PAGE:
IgG4-RD usually presents in a subacute fashion. In many cases, symptoms and evidence of organ dysfunction may be present for months or years before the diagnosis is established [7]. There can be periods of stability and (rarely) spontaneous improvement in one organ before re-emergence in another. Certain systemic symptoms are common, for example, gradual but substantial weight loss, fatigue, malaise, arthralgias, and enthesopathy (inflammation at sites of tendon insertion) [7]. In addition, many patients have allergic features such as rhinitis, nasal polyps, chronic sinusitis, nasal obstruction, and a history of asthma or atopic dermatitis [7]. Sicca symptoms are common but generally milder than in Sjögren's syndrome. Diabetes mellitus and diabetes insipidus can result from involvement of the pancreas and pituitary gland, respectively. Fevers and fulminant clinical presentations are unusual.

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ASSESSMENT

The physical examination should be aimed at the detection of common sites of IgG4-RD involvement. Periorbital swelling, proptosis, ptosis, and lacrimal gland enlargement should be noted (Fig. 1). The neck should be examined for lymphadenopathy and enlargement of the major salivary and thyroid glands. Affected lymph nodes are generally moderate in size (1–3 cm), mobile, and nontender. Submandibular gland involvement is particularly characteristic [8] (Fig. 2). The general physical examination should also search for evidence of lung or pleural disease, icterus, and hepatosplenomegaly. IgG4-RD may involve the skin, leading to erythematous nodules and papules occurring most commonly in the head and neck regions [9].

FIGURE 1

FIGURE 1

FIGURE 2

FIGURE 2

High IgG4 serum concentrations in isolation are neither sufficiently sensitive nor specific to make the diagnosis of IgG4-RD but are useful in screening, correlate with number of organs involved and are moderately reliable as a biomarker following the initiation of treatment [7,10,11▪▪,12]. Diagnostic specificity is increased by a serum ratio of IgG4 to IgG1 more than 0.24 [13], and an even lower cutoff of 0.114 has been suggested in patients not exposed to corticosteroids [14]. The sensitivity of nephelometry assays for serum IgG4 concentrations may be affected adversely in a high percentage of patients by the occurrence of the prozone phenomenon in the setting of an extremely high serum IgG4 concentration [15]; this can be prevented by adequate dilution of the sample. Among patients who have not been treated, flow cytometry to detect circulating plasmablasts (CD19+CD20CD27+CD38+) has a high sensitivity for IgG4-RD but is not specific for the diagnosis, and not yet widely available [16].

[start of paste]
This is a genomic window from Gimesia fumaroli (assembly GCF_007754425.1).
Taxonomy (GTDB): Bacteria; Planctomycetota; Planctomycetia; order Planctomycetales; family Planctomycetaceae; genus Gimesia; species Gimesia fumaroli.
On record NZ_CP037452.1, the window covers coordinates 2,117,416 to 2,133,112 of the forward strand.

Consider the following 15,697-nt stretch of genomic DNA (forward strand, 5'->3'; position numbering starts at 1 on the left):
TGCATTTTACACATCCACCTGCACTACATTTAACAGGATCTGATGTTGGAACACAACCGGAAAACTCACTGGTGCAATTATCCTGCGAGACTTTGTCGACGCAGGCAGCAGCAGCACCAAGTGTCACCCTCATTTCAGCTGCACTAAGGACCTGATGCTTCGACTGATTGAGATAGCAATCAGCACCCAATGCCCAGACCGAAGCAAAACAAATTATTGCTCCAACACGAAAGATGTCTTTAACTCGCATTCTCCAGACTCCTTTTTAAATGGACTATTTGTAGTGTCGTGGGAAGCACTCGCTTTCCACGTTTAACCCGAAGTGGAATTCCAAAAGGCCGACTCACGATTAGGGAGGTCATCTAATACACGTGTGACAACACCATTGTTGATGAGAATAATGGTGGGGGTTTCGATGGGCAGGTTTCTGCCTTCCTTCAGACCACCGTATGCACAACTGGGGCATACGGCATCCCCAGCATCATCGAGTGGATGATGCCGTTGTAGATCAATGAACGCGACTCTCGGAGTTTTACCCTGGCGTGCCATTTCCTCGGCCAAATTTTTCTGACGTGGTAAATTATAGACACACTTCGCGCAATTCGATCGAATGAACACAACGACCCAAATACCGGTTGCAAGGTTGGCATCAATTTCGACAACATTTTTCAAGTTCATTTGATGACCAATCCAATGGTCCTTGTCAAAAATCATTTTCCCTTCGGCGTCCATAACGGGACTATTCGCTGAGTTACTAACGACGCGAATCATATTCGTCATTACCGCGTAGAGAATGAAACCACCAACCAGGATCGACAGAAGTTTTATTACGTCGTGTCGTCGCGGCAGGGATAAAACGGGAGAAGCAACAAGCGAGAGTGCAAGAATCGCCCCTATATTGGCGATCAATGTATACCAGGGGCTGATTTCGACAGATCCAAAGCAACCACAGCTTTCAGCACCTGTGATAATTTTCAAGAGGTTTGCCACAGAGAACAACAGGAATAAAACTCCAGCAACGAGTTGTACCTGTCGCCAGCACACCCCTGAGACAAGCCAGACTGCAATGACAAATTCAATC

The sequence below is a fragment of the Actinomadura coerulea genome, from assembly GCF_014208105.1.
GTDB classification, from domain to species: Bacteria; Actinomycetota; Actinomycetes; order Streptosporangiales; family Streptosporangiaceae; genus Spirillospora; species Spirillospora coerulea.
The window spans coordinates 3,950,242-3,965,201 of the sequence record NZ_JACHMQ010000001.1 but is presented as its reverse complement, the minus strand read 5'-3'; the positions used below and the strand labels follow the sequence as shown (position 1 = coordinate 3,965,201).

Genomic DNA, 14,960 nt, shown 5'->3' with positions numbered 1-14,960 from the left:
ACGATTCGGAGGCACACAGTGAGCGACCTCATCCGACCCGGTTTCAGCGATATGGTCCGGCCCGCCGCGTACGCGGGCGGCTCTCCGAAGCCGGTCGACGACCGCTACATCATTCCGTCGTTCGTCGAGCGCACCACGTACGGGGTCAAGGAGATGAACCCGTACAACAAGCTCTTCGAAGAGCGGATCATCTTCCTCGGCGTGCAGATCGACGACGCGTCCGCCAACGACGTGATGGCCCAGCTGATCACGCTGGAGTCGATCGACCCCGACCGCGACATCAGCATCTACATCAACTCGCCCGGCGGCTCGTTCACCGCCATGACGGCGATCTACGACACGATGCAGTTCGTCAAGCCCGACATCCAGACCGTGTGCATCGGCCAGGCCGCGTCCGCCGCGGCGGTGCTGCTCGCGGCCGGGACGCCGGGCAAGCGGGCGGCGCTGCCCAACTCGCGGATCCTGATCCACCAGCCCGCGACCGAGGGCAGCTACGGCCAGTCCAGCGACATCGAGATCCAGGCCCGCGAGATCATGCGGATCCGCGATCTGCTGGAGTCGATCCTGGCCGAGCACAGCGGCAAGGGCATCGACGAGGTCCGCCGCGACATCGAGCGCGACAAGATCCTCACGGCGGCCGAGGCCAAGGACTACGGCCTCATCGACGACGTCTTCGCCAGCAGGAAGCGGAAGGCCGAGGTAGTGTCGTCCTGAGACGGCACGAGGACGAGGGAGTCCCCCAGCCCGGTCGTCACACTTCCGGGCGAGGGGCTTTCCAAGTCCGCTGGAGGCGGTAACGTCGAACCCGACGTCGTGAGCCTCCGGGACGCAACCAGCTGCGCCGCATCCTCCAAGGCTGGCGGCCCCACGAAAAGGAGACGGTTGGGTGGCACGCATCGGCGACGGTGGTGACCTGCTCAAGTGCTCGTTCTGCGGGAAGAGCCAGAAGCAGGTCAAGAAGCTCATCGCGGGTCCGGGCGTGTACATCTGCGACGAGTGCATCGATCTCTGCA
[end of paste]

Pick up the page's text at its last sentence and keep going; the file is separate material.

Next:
Common nonspecific laboratory abnormalities include mild to moderate eosinophilia (up to 20%), high concentrations of IgE [7], IgG1 [17], IgG2 [18], and hypocomplementemia of C3 and C4. No specific autoantibodies are known to be associated with IgG4-RD. Erythrocyte sedimentation rate (ESR) elevations often result from the associated hypergammaglobulinemia. C-reactive protein concentrations are uncommonly elevated and usually disproportionately low compared with the ESR.

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RADIOLOGY

Imaging findings can be supportive of an IgG4-RD diagnosis. As an example, the constellation of lacrimal, parotid, and submandibular gland enlargement (often accompanied by lymphadenopathy) is consistent with IgG4-RD, albeit a biopsy would generally be necessary to exclude lymphoma. Further radiologic evidence of the disease might be found in computed tomographic scanning of the chest and abdomen. PET imaging is helpful in defining the extent of organ involvement [19].

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HISTOPATHOLOGY

IgG4-RD is a clinicopathologic diagnosis, with key pathologic features of lymphoplasmacytic infiltration (sometimes associated with eosinophilia), ‘storiform’ fibrosis, and obliterative phlebitis [7]. The ‘storiform’ pattern fibrosis (derived from ‘storea’, the Latin word for woven mat) is due to the orientation of collagen fibers in affected tissues in a radial, basket-weave arrangement (Fig. 3) [7,20]. Notably, fibrosis may be absent in lymph nodes, and obliterative phlebitis is usually not present in hypertrophic pachymeningitis or ocular adnexal disease [16,21]. The extent of fibrosis determines the extent to which the disease responds to immunosuppressive treatment. Immunohistochemistry typically shows a large percentage of IgG4-positive cells, but the reported cutoffs for IgG-positive cells per high-power field and IgG4 : IgG ratio have differed among studies [8,22].

FIGURE 3

FIGURE 3

Biopsy is critical not only to help confirm the diagnosis but also to exclude IgG4-RD mimickers. Of note, substantial presence of IgG4-positive plasma cells has been documented in multiple other inflammatory or neoplastic disorders. The presence of necrosis, granulomatous inflammation, and monoclonality of cell types within an affected organ all implicate other diagnoses, as do findings of a histiocytic predominance or xanthogranulomatous changes [4,7]. Infection should be excluded with AFB and fungal stains in addition to routine stains and cultures. Lymphoma must be excluded by assessments for light chain restriction or heavy chain rearrangement and by flow cytometry studies.

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IGG4-RELATED ORBITOPATHY